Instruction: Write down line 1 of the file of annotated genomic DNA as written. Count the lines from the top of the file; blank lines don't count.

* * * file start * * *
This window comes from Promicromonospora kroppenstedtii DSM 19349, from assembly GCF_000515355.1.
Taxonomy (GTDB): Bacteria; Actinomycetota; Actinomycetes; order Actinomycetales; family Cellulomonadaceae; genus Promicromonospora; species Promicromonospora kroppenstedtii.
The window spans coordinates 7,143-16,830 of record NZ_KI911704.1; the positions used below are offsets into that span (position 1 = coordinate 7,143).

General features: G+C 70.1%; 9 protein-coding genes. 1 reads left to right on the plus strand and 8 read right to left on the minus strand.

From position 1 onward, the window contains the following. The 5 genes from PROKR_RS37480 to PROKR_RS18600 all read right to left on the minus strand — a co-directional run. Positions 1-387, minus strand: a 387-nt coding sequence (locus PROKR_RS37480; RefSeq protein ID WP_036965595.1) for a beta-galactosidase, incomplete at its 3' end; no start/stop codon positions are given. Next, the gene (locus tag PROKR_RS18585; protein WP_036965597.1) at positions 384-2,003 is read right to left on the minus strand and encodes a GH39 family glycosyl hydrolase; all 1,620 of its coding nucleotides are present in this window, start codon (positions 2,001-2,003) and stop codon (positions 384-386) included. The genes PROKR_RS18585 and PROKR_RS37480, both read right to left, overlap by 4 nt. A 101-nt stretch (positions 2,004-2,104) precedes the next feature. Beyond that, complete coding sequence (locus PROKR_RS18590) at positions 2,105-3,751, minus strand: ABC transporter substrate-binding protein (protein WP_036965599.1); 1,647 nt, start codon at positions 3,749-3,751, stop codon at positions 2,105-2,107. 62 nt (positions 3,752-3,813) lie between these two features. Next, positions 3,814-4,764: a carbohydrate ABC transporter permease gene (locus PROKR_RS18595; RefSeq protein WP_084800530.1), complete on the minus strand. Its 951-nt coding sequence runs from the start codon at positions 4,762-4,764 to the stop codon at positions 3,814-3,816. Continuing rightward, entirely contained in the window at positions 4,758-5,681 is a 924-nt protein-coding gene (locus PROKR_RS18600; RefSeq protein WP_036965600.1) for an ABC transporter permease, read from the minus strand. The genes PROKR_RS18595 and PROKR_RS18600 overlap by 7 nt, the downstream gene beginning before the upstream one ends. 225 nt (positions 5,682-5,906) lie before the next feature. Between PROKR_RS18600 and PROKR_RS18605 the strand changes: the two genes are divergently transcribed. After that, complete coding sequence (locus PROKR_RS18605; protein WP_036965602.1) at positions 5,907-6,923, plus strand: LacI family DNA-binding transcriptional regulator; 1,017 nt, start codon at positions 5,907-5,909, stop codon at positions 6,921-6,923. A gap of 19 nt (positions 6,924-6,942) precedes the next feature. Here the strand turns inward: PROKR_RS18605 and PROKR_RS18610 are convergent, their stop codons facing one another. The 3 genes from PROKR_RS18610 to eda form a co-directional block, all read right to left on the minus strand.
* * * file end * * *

This window comes from Promicromonospora kroppenstedtii DSM 19349, from assembly GCF_000515355.1.